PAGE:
He called it the hardest day of his public life. Sen. Richard Blumenthal, D-Conn., exited the Senate floor Wednesday evening after a crushing blow on gun legislation and walked directly to Newtown families he has come to know so well since December when a gunman shot his way into a Connecticut elementary school and killed 26 people.
But when Blumenthal went to assure one mother who lost her child in Newtown that "this isn't over," she turned to him and replied "this is not even close to over."
It seems while the Senate prepares to move on to immigration reform and a new round of fiscal fights, a devoted army of family-turned advocates has promised to march on.
"The public ought to be outraged and should let the Senate know that they won't take 'no' for an answer," Blumenthal says. "We are simply not going to fail."
The Senate voted down a bipartisan amendment Wednesday 54-46 that would have expanded background checks to private online sales and exchanges at gun shows, but families who have been affected by gun violence pledged Wednesday evening not to abandon their public outreach.
"My sister didn't die for nothing. We will make change," says 20-year-old Carlee Soto. Victoria Soto, a teacher in Newtown, died protecting her students.
Since Monday, Soto and others have been making appeals on Capitol Hill to convince wavering senators to support the background check legislation. She says many lawmakers told her that they couldn't support the bill because it was too restrictive and would be time consuming for gun owners.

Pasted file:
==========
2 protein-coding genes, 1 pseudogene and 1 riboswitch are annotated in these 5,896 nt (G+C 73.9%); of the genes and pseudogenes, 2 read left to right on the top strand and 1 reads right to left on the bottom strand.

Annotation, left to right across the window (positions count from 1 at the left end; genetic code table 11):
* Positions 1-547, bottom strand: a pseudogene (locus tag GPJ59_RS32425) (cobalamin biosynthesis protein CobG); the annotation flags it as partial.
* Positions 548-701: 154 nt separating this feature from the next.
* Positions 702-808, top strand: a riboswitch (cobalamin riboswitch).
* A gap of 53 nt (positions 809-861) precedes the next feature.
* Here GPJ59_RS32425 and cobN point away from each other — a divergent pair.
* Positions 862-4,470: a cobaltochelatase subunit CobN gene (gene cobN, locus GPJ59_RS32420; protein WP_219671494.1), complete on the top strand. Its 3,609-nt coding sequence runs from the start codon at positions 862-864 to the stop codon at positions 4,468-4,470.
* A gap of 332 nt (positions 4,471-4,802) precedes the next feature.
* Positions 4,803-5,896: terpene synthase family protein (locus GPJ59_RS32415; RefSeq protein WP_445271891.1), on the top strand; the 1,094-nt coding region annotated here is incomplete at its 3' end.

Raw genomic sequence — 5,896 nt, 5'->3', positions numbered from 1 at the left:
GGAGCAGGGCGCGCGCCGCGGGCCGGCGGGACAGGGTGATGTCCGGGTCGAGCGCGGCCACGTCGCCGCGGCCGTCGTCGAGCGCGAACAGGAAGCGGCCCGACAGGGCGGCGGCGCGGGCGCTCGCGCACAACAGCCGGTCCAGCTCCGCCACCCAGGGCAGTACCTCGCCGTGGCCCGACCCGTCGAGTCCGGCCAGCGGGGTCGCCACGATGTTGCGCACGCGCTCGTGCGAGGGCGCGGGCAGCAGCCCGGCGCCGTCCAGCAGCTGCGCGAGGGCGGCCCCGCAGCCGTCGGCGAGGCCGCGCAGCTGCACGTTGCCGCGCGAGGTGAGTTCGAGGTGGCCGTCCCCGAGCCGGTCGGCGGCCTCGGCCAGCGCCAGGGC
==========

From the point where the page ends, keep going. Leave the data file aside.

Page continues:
"Their reasons why they weren't going to vote weren't good enough reasons," Soto says."[It's] time consuming? Newtown shooting took three minutes. You cannot take three minutes out of your day to fill out a background check? That is nonsense and it's disgusting."
One woman in the Senate gallery yelled out "shame on you" as the Senate fell six votes short of passing the background check amendment. Vice President Joe Biden presided over the vote and former Rep. Gabby Giffords, R-Ariz., who was shot in the head during a town hall meeting in 2011, met with lawmakers up until the very last minute hoping to get some to reconsider their positions against the bill.
"The United States Senate let down an awful lot of people today including those Newtown families and I don't know how anybody who looked them in the eye could have voted the way they did today," Biden said as he left the Capitol. "It is time for the American people to make it clear how displeased they are with this vote."
While gun-control advocates promised not to abandon their cause, gun rights supporters applauded the Senate's protection of the Second Amendment.
The National Rifle Association sent out a statement minutes after the vote thanking lawmakers for blocking legislation they say would infringe on rights and do nothing to curb gun violence.
"This amendment would have criminalized certain private transfers of firearms between honest citizens, requiring lifelong friends, neighbors and some family members to get federal government permission to exercise a fundamental right or face prosecution," Chris Cox, the executive director of the NRA, said in a statement. "As we have noted previously, expanding background checks, at gun shows or elsewhere, will not reduce violent crime or keep our kids safe in their schools."
The gun legislation is likely dormant for awhile, but a procedural move will allow Senate Majority Leader Harry Reid to bring the bill back up for consideration at a later date, something he says he intends to do.
"This issue is not going away," Reid said during a press conference after the vote. "The families deserve better."